Garden tips for better produce

I know there is a lot of interest specifically in tomato tips so we will leave tomatoes to their own special threads. This will be for other veggies that seem to have less discussion.

I recently met a farmer who took a liking to me and he shared a few tips to grow larger/better veggies.

For celery - start from seed as you normally would. As the plant becomes established, put a 5 gallon bucket with the bottom cut out over it. Once the stalks catch up, slide another bucket on top of the first one, and repeat a third /fourth time as needed as the plant catches up to the bucket. If done properly, you’ll end up with 5-6ft tall celery stalks that are extremely tender. I suppose (although he didn’t mention it) that you could slowly remove the buckets to “harden off” the plant to make it more crunchy if desired.

For root vegetables, carrots specifically mentioned - dig an 18"deep trench, fill with composted manure (he uses cow manure but I imagine horse or other would work). Put a small layer of regular dirt on top and plant your crops as usual. You’ll end up with very large, very long carrots.

For cauliflower, keep leaves pulled up over the head until the head is too big, then put plastic or something over the center to make the head whiter and grow larger.

For onions, once established open up the very top of the bulb area (likely also using the manure trench method but not specifically mentioned) and they will grow much bigger with less resistance from the dirt (use soft fluffy soil too).

For proof that these techniques are effective, he said his daughter used them while in the Future Farmers of America, and she took her produce to various fairs and won prizes in all of them.

Let’s hear some more secrets to grow awesome things!


@disc4tw … I planted this little bed of greens and carrots late last summer for a fall crop. Black seeded simpson lettuce and some spinach (out of view on the other end) beets greens…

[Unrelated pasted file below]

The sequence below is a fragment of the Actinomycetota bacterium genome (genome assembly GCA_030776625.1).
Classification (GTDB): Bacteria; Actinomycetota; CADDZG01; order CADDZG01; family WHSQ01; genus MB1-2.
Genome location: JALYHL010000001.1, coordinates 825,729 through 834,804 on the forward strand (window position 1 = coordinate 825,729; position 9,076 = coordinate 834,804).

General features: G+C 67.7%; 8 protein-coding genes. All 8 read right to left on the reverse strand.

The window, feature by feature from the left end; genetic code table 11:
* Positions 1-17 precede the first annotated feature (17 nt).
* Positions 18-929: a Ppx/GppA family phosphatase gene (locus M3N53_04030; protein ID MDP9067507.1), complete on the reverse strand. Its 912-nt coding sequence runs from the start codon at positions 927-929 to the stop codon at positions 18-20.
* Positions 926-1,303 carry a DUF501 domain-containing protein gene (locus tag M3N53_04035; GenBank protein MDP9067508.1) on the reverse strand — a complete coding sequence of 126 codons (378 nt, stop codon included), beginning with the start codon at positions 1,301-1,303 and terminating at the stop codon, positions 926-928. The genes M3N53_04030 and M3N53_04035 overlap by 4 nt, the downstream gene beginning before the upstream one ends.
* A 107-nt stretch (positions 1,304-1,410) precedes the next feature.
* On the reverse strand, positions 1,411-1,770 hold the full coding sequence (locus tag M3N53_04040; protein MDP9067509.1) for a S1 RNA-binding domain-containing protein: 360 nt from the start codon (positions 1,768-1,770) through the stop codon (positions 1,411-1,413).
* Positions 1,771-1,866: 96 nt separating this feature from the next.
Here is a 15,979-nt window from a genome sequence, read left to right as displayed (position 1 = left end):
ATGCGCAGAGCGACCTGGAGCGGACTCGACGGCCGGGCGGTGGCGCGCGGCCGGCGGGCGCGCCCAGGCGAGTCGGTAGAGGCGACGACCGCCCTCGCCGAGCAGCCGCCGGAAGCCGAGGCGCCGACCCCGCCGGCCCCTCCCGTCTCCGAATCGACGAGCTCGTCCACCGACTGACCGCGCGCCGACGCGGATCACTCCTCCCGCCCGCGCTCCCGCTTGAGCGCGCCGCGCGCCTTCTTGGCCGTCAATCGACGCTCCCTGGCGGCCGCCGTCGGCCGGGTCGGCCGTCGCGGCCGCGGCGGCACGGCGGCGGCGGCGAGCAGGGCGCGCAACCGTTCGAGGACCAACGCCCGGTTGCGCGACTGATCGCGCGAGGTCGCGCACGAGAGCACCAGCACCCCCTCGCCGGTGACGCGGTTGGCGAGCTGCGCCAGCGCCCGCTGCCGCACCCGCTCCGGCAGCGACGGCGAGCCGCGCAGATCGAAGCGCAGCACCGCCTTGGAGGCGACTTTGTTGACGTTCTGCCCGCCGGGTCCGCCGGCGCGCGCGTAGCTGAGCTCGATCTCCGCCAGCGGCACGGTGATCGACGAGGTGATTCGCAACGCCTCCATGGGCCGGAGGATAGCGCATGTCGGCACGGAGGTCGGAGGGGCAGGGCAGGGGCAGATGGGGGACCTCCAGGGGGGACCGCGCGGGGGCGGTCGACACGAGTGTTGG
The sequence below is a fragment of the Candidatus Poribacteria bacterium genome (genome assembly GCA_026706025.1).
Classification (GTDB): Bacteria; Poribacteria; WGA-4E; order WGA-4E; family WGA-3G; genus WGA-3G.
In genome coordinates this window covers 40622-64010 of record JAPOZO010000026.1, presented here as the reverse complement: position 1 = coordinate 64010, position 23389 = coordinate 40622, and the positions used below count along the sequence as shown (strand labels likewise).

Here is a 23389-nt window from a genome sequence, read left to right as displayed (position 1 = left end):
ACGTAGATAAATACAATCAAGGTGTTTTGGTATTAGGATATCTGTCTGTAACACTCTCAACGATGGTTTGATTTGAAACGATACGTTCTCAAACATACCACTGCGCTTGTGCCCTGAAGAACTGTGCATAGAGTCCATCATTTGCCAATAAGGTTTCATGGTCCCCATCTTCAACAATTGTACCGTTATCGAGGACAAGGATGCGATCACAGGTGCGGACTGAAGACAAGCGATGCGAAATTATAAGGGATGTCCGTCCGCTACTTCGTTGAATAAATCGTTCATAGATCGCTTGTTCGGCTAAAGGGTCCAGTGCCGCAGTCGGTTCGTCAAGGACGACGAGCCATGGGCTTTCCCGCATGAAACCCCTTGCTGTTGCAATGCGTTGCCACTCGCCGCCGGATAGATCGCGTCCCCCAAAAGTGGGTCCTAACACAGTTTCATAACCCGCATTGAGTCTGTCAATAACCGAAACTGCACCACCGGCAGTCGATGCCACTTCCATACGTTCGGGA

And on the carrots… I planted much like you suggested. I made a trench in that little raised bed 8 inch deep and filled it with compost… and planted a double row of carrots right on top of that… and they loved it. They were a shorter carrot 6 inch or so… but they grew so well… got a great harvest of nice straight good looking carrots by late fall.



I wonder if the bottomless bucket method would also work for leeks?

I read in Edward Smith’s Vegetable Gardener’s Bible that chilling pepper seedlings increases productivity. Once the seedlings have two sets of true leaves, move them to a location with 55’ ambient temperature for a couple of weeks.

My seedlings got plenty of chill hours this spring (one night I left them outside and it dropped to 35). Curious to see how they produce. So far, my cayenne already had a bunch of little peppers hanging.

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I would like to see if it is his method or his soil. I have everything planted but I think I will do the onions like he suggests but only 1/2 a row to see if it makes a difference.

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This was in Indiana County, Pennsylvania for reference. I seem to remember you had well draining soil so I imagine the manure trick would help with moisture retention in addition to pulling back a bit of soil on the onion crowns. I think the general idea is to reduce outside pressure on the bulb so it is more free to expand, i. e. compacted dirt =bad, fluffy dirt =good.

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[quote=“disc4tw, post:1, topic:37434”]
bigger with less resistance from the dirt

I don’t understand what you mean by pull dirt off onion crowns. Mine have always grown sticking above the soil. I start the seed indoors very early.

I think that what he meant was to pull the dirt away from the bulb (but not expose the roots) to allow the onion to expand freely without working against the soil.

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I get composted chicken manure from a local chicken farm and that is all I use for fertilizer. The plants seem to grow like crazy and really produce good. Normally you can get it free or cheap though some save it to use on their pastures so you just have to ask. I used to get a 18 wheeler load for $20 now they use it on their pasture though they will still give me a couple pickup loads for free

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